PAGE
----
The patents show designs for Apple Airpod Bluetooth headphones to track blood flow, heart-rate, temperature and more.

Apple has published three new patents indicating the company is working on new functionality for its Bluetooth-connected Airpods - giving the in-ear headphones biometric tracking and, possibly, noise cancellation.

Refering to “Earbuds with Biometric Sensing", Patently Apple explains the system is built around a photoplethysmogram (PPG) sensor able to detect blood-flow by shining a light onto an area of skin near the ear's tragus.

By tracking blood-flow, the PPG sensor can offer information on the wearer's heart-rate, VO2 (the maximum rate of oxygen consumption) and temperature.

This is the same kind of technology that's used in the Apple Watch. But conventional earbuds don't usually make constant contact in the same way a watch does, so the reliability of the data can be called into question.

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More after the break

As well as biometric measuring, the earbuds could also provide noise-cancellation to eliminate audio within a 10-20 degree window - so wearers would still be able to hear nearby conversations - or cancel outside sound altogether.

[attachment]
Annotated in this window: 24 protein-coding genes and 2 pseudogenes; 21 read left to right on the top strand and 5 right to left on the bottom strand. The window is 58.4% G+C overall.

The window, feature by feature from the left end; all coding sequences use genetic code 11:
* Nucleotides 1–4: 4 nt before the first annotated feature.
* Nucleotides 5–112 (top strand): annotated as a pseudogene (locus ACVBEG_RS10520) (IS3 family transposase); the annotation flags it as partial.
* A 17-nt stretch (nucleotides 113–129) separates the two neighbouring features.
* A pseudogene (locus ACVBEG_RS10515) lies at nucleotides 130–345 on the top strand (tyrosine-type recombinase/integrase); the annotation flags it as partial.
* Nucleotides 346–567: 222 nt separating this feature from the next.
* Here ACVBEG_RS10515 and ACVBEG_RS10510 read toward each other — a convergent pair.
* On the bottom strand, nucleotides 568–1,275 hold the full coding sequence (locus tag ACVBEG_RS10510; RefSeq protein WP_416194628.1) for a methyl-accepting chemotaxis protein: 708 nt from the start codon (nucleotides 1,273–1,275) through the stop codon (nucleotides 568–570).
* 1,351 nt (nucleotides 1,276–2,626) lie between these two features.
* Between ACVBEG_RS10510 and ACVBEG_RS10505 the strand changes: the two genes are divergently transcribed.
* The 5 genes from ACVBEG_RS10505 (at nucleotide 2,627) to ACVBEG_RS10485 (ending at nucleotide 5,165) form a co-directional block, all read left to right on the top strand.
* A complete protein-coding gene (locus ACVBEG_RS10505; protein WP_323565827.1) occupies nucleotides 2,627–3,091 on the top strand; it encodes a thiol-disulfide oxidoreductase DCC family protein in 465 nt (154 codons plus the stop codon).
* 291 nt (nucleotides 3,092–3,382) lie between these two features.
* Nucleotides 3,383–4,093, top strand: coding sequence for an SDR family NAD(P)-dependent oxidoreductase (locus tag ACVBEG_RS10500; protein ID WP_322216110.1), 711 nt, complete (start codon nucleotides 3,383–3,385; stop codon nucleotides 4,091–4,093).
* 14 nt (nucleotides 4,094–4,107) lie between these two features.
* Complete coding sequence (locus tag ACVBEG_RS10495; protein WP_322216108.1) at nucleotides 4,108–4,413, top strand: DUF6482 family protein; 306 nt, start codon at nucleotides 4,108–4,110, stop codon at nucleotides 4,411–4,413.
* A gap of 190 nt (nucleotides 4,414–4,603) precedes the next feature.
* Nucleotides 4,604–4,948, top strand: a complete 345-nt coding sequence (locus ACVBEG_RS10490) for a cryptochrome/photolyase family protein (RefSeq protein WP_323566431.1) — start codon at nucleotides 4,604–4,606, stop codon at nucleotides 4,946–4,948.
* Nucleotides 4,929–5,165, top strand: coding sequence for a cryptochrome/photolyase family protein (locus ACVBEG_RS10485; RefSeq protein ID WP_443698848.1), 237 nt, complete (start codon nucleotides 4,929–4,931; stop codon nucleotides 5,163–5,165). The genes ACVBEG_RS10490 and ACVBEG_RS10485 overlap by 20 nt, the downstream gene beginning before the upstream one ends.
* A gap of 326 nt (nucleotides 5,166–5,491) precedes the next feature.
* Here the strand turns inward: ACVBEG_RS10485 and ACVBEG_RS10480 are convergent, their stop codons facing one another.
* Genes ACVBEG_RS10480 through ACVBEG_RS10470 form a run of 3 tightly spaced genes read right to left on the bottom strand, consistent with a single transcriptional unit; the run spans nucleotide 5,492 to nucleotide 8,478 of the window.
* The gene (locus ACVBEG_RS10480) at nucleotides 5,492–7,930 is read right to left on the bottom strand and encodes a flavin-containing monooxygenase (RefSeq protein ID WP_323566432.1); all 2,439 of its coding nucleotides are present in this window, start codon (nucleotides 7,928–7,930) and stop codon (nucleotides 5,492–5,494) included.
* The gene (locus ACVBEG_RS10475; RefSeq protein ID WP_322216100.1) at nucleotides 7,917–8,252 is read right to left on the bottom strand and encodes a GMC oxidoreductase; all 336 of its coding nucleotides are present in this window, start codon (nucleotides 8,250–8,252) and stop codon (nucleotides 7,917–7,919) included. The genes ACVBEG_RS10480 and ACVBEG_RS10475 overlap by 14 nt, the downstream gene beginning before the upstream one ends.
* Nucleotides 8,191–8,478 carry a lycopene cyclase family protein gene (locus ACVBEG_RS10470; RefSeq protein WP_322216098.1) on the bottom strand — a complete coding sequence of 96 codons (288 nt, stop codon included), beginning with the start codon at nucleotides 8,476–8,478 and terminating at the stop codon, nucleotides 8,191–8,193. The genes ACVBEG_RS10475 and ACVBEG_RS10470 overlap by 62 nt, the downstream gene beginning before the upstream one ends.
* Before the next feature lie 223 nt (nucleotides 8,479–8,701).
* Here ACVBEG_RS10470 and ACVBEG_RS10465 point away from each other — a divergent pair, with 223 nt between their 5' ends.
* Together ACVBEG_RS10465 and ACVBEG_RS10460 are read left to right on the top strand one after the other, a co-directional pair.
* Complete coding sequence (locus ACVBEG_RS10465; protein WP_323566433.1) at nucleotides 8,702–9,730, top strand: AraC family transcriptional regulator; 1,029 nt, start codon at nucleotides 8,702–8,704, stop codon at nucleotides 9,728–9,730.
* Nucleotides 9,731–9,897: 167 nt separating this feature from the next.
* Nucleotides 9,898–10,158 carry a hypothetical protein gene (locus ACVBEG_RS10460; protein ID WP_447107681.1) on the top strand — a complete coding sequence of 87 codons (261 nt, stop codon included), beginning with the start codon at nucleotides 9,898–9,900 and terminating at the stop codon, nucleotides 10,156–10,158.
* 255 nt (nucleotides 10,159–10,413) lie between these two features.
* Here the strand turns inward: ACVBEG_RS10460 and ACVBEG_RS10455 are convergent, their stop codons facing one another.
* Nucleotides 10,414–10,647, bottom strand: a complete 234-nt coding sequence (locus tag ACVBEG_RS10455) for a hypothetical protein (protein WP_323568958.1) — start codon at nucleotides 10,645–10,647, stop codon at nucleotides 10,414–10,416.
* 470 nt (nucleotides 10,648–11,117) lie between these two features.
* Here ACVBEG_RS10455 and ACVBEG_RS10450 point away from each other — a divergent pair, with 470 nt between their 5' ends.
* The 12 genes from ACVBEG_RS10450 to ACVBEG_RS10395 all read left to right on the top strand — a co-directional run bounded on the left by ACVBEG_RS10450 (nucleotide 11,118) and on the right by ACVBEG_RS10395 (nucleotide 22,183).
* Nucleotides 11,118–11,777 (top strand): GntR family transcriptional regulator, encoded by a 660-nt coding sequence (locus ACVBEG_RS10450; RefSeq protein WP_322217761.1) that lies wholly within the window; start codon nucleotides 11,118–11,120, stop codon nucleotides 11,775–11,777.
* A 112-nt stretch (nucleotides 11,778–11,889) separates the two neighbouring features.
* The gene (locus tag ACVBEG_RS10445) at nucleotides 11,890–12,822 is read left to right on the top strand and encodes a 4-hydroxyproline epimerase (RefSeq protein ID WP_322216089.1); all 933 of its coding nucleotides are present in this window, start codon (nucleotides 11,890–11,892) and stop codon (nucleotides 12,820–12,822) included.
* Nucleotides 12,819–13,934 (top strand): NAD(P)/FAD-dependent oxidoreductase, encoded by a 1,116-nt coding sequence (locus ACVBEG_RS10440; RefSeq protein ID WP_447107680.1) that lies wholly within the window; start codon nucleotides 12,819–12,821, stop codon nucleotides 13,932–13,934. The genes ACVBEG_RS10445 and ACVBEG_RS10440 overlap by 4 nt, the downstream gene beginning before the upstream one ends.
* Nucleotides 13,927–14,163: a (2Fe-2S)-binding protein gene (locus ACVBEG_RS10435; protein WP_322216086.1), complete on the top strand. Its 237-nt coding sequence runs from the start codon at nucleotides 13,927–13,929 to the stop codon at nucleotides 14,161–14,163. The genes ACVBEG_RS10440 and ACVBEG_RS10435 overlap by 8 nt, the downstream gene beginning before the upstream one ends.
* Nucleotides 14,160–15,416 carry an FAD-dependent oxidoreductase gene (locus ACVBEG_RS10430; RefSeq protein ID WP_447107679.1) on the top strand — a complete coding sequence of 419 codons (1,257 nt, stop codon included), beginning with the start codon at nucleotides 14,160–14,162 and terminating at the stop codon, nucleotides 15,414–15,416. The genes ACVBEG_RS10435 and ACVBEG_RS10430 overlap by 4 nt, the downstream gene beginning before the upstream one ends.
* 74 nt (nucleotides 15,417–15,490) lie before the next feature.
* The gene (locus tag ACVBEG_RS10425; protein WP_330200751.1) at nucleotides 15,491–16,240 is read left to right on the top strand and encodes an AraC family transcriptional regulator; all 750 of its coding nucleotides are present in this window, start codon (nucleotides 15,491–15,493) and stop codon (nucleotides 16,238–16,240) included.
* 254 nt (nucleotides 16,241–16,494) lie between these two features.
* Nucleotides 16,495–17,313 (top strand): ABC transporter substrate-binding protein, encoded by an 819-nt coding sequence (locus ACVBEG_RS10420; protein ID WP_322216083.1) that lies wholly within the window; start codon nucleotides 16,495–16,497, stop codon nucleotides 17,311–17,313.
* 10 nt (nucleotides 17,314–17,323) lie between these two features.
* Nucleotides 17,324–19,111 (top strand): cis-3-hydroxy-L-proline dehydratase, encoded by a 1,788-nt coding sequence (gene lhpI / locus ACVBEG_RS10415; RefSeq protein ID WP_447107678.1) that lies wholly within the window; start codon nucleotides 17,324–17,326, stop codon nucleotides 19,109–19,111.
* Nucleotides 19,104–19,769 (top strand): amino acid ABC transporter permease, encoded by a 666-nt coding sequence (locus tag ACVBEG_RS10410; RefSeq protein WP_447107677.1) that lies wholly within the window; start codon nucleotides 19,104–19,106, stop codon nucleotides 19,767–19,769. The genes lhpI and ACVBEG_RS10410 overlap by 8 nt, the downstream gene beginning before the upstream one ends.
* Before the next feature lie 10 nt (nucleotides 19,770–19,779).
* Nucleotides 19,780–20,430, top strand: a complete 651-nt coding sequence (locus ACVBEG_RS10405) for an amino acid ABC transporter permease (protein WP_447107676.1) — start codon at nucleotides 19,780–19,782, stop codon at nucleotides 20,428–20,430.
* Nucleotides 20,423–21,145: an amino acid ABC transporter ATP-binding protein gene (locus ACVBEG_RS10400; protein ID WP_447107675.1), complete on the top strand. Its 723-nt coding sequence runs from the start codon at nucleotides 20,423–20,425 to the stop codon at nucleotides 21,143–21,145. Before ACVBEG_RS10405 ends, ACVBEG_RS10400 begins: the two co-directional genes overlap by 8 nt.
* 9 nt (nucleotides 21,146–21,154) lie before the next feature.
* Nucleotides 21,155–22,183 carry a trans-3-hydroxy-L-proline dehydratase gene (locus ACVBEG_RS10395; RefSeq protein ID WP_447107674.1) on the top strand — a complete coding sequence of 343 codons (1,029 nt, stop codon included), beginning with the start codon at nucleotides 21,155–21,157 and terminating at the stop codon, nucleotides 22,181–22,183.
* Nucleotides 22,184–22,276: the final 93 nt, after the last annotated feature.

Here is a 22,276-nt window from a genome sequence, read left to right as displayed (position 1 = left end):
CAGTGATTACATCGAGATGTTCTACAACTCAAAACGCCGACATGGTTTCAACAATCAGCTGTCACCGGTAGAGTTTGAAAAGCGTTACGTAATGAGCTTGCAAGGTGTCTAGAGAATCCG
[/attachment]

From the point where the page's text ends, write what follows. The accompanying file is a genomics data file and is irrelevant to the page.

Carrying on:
Of course, Apple isn't the first company to experiment with health-tracking headphones. In 2014 SMS Audio and Intel collaborated to produce the BioSport, which used built-in biometric sensors to measure heart-rate and collect fitness data.

More recently, Bose's SoundSport Pulse - our best in-ear wireless headphones - give a live read-out of the wearer's current heart-rate, with the information being sent to popular third-party apps including Strava, Endomondo and MapMyRun.

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